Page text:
You may find it easier to cut the square slightly wider than it needs to be and fold the edges so that it sits in place before sticking.

Step 6

Using the spectroscope.

Now, you’re ready to look through the viewing window and see the spectrum. Try viewing a variety of light sources, such as LED lamps, phone screen lights and daylight.

It’s important to note that you should never point your spectroscope directly at the sun!

How Does a DIY Spectroscope Work?

Light is composed of different colours, like a rainbow. We can use a spectroscope to make these colours visible to us by separating light into its individual parts. When light passes through the slit at the top, it bounces off the CD. This acts as a filter known as a diffraction grating, which spreads the light. This allows us to see the colours within the visible light part of the electromagnetic spectrum.

Customising Your Spectroscope

Experiment with different refractive materials. Is there a difference between various CDs and DVDs, for example? You might also want to try adjusting the width of the slit at the light’s point of entry to see how this affects the detail of what you’re able to see.

Visually, feel free to decorate the outside of your device to make it look interesting. We decided to go with a simple rainbow theme for obvious reasons!

Exploring Different Light Sources with Your Homemade Spectroscope

Using your spectroscope to examine various light sources can be an enlightening experience (pun intended). Each type of light you observe will have its own unique spectrum characteristics.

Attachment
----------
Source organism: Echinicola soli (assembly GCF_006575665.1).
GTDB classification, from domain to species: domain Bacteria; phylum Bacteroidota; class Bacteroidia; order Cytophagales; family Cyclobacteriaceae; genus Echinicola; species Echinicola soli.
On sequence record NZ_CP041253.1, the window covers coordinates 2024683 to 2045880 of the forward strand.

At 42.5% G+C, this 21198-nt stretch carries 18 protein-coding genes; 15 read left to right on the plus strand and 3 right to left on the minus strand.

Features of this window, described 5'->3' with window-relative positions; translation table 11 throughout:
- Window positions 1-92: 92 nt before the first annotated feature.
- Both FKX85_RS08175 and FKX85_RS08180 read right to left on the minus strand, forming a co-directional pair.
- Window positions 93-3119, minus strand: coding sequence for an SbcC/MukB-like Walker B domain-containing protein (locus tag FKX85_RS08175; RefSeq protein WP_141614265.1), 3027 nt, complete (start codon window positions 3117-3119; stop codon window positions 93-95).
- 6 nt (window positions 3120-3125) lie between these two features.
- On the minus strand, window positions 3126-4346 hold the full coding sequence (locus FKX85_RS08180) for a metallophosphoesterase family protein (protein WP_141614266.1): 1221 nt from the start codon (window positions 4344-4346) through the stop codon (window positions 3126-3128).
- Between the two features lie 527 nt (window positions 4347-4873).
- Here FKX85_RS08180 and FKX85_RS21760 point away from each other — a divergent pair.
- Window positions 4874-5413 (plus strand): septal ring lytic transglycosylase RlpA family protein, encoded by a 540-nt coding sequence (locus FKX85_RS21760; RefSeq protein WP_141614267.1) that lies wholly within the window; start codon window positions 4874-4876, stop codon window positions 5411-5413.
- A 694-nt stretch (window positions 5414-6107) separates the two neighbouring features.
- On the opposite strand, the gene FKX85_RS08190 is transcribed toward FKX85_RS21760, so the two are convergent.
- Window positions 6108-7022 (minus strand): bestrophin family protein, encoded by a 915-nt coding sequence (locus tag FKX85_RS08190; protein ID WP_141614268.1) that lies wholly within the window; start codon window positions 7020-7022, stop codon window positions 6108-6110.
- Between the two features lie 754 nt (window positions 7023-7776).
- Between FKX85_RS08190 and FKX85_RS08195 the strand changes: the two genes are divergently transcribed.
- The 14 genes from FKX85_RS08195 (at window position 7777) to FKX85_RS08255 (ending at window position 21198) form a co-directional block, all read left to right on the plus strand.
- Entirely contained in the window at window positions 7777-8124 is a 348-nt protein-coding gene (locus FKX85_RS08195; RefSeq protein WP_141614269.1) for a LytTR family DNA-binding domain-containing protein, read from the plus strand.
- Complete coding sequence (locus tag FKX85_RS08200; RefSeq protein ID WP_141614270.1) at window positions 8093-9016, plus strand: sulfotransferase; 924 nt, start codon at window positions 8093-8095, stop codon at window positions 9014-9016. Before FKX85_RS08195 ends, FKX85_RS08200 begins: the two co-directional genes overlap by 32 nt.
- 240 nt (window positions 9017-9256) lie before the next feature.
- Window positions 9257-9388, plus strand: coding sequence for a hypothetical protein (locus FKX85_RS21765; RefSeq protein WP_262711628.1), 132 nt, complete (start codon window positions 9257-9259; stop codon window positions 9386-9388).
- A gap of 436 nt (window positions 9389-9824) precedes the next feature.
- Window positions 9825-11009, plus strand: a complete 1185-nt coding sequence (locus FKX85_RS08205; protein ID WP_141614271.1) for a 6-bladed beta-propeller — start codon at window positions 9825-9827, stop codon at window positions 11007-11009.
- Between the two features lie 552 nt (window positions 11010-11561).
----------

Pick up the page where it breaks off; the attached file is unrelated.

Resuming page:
Comparing different light sources with the spectroscope.

Daylight. This should produce a continuous spectrum consisting of all the different colours in the rainbow.

LED lamp. How does this look different from daylight? Are certain colours more prominent? Are any missing? 

Phone screen. This might look very different from the other two. That’s because many screens use a combination of red, green and blue to make the colours (RGB).

Try drawing what you see or taking a photo through the viewing hole to record the results and then describe what you see.

Opportunities for Additional Learning (Extension Tasks)

Constructing a basic spectroscope can provide a nice entry point for related learning activities. In addition to exploring different light sources as mentioned above, here are a few additional ideas for extension tasks if you’re in a classroom setting.

Exploring Historical Context

Assign a task in which students can research the historical significance of spectroscopy in scientific discovery. Learners can explore how it has been used to further our understanding in astronomy, environmental science and even art and design.

DIY vs Commercially Available

If you have access to a commercially available spectroscope, explore how it differs to the basic homemade version. Explore the differences in performance and potential applications. What can you do with it that you can’t achieve with a basic homemade one?

Spectrum-themed Art Project

Combine science with art by getting students to interpret their findings as colourful artistic representations. This activity could also integrate with exploration of the colour wheel and mixing colours/paints together.

Further Learning

For those eager to learn more about light and colour, understanding how spectroscopy is used in scientific research can be fascinating. It’s an important tool in astronomy for example, where scientists can use it to decipher the composition of different celestial bodies. Whilst this kind of science obviously extends far beyond our simple homemade spectroscope, perhaps it has given some food for thought and sparked an interest in the fascinating world of light and colour?

Check out these great resources which give a more comprehensive introduction:

https://science.nasa.gov/ems/01_intro
https://hubblesite.org/contents/articles/spectroscopy-reading-the-rainbow

Looking for more fun STEM-based activities to try? Why not have a go at building and racing a balloon-powered car?